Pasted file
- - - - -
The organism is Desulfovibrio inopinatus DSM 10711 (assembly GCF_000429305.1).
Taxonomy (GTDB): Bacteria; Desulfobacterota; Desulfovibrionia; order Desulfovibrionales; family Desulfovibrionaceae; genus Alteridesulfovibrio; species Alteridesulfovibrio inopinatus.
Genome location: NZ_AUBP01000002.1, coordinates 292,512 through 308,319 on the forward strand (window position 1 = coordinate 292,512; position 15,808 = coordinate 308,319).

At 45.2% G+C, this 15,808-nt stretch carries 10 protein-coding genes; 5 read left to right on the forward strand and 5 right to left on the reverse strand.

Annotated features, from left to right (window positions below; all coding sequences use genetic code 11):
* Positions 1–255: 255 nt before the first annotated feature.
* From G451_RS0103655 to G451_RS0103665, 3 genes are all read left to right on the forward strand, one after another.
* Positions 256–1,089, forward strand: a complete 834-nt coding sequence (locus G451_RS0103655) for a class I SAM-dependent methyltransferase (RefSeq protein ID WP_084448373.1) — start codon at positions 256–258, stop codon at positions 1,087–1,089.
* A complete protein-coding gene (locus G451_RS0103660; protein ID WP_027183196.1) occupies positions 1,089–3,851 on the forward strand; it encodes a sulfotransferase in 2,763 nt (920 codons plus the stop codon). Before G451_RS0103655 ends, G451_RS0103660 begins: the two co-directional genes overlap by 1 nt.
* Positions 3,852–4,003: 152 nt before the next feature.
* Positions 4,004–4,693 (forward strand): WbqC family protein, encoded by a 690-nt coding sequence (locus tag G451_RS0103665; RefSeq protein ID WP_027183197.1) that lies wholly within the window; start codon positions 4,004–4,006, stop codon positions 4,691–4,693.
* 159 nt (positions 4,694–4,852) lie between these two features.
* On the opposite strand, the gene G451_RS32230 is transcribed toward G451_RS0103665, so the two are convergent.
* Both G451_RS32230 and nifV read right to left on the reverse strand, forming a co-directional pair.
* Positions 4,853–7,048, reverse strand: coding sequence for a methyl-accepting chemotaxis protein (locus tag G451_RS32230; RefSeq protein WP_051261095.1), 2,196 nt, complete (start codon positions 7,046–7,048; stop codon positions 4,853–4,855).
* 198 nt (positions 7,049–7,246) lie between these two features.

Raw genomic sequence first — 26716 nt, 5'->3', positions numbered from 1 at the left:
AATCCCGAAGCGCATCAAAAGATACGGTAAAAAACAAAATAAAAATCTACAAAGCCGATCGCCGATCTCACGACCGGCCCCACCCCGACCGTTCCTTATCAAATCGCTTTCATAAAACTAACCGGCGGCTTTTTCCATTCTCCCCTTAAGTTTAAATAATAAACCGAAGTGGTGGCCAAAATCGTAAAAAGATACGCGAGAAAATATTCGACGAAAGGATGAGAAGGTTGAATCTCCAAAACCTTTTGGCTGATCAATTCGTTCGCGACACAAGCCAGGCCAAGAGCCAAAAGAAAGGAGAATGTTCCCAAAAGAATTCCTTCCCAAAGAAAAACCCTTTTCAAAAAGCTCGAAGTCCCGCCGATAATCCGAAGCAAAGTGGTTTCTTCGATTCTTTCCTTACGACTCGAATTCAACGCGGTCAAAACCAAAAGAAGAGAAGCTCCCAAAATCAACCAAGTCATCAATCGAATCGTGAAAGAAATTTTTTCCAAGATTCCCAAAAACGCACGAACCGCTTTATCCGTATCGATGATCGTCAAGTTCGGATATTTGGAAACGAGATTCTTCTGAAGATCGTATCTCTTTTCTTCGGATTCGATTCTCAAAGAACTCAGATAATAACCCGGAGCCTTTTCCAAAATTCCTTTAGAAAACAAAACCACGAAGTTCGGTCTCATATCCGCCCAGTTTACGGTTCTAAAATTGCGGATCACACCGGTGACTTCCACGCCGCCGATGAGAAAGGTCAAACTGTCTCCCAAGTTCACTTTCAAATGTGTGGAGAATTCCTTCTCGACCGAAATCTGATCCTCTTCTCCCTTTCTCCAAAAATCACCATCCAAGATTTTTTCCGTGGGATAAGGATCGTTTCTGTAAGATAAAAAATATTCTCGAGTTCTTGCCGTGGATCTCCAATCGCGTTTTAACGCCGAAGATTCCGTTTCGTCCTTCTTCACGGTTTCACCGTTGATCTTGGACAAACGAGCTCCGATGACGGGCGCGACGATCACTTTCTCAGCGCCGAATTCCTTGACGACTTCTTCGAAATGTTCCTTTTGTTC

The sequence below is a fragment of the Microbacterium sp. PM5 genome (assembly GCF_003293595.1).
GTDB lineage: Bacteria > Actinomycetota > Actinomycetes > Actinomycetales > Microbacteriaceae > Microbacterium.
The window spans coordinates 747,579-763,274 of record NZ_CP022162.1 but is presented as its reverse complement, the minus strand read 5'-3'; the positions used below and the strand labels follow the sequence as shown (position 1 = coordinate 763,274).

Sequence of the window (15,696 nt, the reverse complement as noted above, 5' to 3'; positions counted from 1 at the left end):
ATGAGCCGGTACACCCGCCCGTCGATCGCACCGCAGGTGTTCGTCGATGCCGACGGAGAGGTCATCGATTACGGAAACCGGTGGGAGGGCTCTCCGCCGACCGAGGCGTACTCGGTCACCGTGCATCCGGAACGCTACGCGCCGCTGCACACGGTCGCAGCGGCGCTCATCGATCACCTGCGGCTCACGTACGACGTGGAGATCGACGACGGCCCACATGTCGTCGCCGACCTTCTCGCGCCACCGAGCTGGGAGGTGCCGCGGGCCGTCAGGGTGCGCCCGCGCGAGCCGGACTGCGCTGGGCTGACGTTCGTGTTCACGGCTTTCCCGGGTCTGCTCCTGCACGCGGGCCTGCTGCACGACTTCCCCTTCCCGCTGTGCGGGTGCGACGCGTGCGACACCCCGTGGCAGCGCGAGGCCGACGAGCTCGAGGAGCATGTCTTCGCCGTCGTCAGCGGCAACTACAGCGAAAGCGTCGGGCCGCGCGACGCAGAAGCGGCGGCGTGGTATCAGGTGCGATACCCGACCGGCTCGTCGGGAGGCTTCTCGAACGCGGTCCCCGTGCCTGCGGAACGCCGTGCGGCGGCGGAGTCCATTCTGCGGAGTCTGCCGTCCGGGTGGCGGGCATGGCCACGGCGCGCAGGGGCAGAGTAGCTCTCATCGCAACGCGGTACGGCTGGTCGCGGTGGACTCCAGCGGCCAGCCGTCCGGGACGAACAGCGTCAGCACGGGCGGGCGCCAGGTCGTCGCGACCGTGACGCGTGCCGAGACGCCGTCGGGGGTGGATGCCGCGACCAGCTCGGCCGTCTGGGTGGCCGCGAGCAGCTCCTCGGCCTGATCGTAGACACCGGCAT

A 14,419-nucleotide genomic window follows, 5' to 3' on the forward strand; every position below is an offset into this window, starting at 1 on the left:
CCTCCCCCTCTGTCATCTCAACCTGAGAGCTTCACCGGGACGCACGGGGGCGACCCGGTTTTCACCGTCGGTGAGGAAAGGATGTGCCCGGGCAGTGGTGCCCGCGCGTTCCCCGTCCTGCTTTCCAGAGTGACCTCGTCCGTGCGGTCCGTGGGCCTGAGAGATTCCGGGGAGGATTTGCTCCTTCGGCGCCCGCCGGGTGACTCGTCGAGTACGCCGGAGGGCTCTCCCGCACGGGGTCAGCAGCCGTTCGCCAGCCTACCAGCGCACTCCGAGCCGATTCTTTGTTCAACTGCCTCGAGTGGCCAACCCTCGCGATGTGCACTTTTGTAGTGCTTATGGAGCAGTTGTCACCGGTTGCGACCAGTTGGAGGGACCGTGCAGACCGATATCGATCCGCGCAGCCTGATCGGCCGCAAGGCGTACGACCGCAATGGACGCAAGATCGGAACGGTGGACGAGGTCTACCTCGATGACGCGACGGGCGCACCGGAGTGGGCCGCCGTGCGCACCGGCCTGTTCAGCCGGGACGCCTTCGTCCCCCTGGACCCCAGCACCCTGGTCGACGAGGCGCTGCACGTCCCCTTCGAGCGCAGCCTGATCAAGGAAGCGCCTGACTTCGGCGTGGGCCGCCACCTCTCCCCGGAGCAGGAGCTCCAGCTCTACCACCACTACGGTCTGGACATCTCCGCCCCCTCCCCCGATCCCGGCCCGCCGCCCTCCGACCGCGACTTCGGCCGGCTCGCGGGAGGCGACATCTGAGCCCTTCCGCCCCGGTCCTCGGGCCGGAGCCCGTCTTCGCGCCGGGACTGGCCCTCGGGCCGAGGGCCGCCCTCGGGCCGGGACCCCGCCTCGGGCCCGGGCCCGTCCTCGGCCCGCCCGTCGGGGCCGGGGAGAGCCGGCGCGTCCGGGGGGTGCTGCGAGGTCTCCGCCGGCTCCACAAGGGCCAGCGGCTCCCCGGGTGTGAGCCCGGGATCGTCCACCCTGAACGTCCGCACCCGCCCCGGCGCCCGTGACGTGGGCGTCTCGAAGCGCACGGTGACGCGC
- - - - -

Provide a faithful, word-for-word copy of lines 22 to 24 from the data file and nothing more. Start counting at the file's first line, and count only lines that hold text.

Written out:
Sequence of the window (15,696 nt, the reverse complement as noted above, 5' to 3'; positions counted from 1 at the left end):
ATGAGCCGGTACACCCGCCCGTCGATCGCACCGCAGGTGTTCGTCGATGCCGACGGAGAGGTCATCGATTACGGAAACCGGTGGGAGGGCTCTCCGCCGACCGAGGCGTACTCGGTCACCGTGCATCCGGAACGCTACGCGCCGCTGCACACGGTCGCAGCGGCGCTCATCGATCACCTGCGGCTCACGTACGACGTGGAGATCGACGACGGCCCACATGTCGTCGCCGACCTTCTCGCGCCACCGAGCTGGGAGGTGCCGCGGGCCGTCAGGGTGCGCCCGCGCGAGCCGGACTGCGCTGGGCTGACGTTCGTGTTCACGGCTTTCCCGGGTCTGCTCCTGCACGCGGGCCTGCTGCACGACTTCCCCTTCCCGCTGTGCGGGTGCGACGCGTGCGACACCCCGTGGCAGCGCGAGGCCGACGAGCTCGAGGAGCATGTCTTCGCCGTCGTCAGCGGCAACTACAGCGAAAGCGTCGGGCCGCGCGACGCAGAAGCGGCGGCGTGGTATCAGGTGCGATACCCGACCGGCTCGTCGGGAGGCTTCTCGAACGCGGTCCCCGTGCCTGCGGAACGCCGTGCGGCGGCGGAGTCCATTCTGCGGAGTCTGCCGTCCGGGTGGCGGGCATGGCCACGGCGCGCAGGGGCAGAGTAGCTCTCATCGCAACGCGGTACGGCTGGTCGCGGTGGACTCCAGCGGCCAGCCGTCCGGGACGAACAGCGTCAGCACGGGCGGGCGCCAGGTCGTCGCGACCGTGACGCGTGCCGAGACGCCGTCGGGGGTGGATGCCGCGACCAGCTCGGCCGTCTGGGTGGCCGCGAGCAGCTCCTCGGCCTGATCGTAGACACCGGCAT

A 14,419-nucleotide genomic window follows, 5' to 3' on the forward strand; every position below is an offset into this window, starting at 1 on the left: